The Role Of Colonialism In Sub-Saharan Africa

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Sub-Saharan African countries suffered from different kinds of problems: poor health care systems, corrupt governments, low life expectancies, and poverty (Stein, 2015). Lenin blamed colonialism for exploiting Africa and concluded that this exploitation caused Africans to live in a low economic status (Stein, 2015). The word “exploit” should be clearly defined here. Lenin defined this “exploitation” in Africa as “monopoly capitalists securing new political entities which ensured cheap raw materials, new protected markets and higher rates of profit (Stein, 2015).” Based on this definition, if Africa is “well exploited,” it will produce cheap raw materials and have a highly developed commerce and businesses.
Before examining the relationship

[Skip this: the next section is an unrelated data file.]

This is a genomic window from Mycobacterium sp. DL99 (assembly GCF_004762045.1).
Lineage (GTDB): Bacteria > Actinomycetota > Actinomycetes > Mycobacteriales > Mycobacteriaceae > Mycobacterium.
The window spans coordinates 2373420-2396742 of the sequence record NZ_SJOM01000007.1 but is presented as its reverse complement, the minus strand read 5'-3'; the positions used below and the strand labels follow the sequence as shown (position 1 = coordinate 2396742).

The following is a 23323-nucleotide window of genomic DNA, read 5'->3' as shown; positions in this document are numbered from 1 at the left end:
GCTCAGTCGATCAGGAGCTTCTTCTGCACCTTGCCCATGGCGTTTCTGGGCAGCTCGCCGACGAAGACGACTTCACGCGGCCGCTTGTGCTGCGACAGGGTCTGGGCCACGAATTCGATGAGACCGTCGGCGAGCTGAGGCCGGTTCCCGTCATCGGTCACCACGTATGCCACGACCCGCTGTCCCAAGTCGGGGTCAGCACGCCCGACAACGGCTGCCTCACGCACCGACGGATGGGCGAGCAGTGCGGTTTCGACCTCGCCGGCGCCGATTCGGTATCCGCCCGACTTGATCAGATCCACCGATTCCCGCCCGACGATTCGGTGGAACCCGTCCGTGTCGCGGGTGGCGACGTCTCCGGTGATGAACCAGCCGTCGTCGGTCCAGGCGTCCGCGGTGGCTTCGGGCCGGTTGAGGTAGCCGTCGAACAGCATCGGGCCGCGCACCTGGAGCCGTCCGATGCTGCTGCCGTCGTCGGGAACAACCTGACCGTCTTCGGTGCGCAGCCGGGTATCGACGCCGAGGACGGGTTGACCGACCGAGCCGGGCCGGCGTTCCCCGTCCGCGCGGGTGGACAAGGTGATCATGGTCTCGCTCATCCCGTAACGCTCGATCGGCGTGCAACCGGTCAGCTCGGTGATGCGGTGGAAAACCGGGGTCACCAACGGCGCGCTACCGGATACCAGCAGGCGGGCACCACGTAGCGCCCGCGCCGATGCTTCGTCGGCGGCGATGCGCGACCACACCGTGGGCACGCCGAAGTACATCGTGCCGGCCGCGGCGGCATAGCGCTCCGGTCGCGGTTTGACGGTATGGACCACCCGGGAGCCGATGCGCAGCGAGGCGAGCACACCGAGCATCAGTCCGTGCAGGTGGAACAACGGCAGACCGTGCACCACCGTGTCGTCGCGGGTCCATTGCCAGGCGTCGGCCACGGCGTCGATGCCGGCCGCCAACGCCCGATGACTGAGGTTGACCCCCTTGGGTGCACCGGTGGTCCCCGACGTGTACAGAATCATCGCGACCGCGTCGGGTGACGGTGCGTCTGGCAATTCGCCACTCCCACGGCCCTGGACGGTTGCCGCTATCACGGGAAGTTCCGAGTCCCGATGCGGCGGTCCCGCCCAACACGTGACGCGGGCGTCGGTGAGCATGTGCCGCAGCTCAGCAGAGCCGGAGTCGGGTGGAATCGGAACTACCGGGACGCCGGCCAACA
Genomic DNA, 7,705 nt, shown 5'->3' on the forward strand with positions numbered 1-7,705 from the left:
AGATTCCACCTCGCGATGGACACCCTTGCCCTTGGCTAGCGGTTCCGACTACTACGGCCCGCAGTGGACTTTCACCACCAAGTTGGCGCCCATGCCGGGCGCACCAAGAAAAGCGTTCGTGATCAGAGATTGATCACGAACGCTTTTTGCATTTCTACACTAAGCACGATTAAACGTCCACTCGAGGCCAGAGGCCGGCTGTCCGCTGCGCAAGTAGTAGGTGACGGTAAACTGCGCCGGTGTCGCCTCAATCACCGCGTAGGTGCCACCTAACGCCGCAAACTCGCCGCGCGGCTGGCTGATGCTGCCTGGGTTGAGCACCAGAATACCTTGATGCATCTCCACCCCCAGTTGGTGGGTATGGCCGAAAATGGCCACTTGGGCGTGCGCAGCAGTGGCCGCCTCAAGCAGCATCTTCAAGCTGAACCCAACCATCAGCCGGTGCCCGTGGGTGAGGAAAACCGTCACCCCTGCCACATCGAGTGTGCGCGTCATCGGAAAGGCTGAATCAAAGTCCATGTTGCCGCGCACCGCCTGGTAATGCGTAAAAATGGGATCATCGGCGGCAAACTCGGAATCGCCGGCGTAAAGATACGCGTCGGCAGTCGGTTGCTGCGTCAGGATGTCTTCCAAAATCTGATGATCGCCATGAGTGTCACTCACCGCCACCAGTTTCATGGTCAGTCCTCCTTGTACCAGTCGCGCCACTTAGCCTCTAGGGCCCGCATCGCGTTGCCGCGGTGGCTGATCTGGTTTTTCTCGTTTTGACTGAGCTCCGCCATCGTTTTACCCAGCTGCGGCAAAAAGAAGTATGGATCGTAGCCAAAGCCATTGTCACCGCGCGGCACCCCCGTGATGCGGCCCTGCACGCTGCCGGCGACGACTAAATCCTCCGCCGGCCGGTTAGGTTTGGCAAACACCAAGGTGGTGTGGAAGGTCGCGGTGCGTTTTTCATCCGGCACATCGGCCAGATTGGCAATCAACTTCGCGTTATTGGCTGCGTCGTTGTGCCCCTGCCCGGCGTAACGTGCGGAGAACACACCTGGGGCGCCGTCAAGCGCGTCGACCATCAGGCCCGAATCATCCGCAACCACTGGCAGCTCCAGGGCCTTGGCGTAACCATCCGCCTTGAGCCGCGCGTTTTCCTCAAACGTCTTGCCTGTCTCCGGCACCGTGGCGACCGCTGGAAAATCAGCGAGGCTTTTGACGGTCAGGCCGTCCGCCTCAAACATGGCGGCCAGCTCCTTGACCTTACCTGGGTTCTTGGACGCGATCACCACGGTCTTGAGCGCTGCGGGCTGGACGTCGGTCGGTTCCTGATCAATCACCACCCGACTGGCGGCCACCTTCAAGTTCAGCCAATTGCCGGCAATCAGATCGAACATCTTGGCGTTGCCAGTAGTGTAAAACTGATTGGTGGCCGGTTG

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It is fair to say that colonialism had a great impact on Africa’s current economical and social status. As the problems being identified, the original quote “the problem with the colonization of Africa was not that the colonizers exploited Africa, but they did not exploit the continent enough” could be interpreted as: because colonizers did not exploit Africa enough, Africa is underdeveloped. This also implies that if Africa is “well exploited,” African countries will develop good infrastructures, satisfactory education systems, and competent commercial environments. However, numerous pieces of evidence prove that Africa was not “well exploited” in terms of the development of the financial market and industrial progress. Was Africa being exploited for cheap raw materials? The raw materials extracted from Africa were marginal to the European economic activity at 19th centuries (Stein, 2015). This means that the raw materials extracted from Africa presented little industrial value to Europe: the raw materials from Africa were used by more obsolete industries because most of the materials from Africa were available elsewhere (Young, 2014). Thus there was little motivation for European countries to exploit Africa as a cheap source of raw materials (Young, 2014). European countries did not exploit African countries as markets for dumping their goods either. African imports to Britain lowered from 1.2% to -0.8% between 1875 and 1890 (Stein, 2015). French exports to Africa fell from 1.5% to 0.5% from 1875 to 1905 (Stein, 2015). These statistics show that European countries failed to expand commerce in Africa. As a result, many charters failed and went bankrupt: charters including BSAC (Stein, 2015). Thus we can conclude that Africa was not “well exploited” in terms of industrial and commercial

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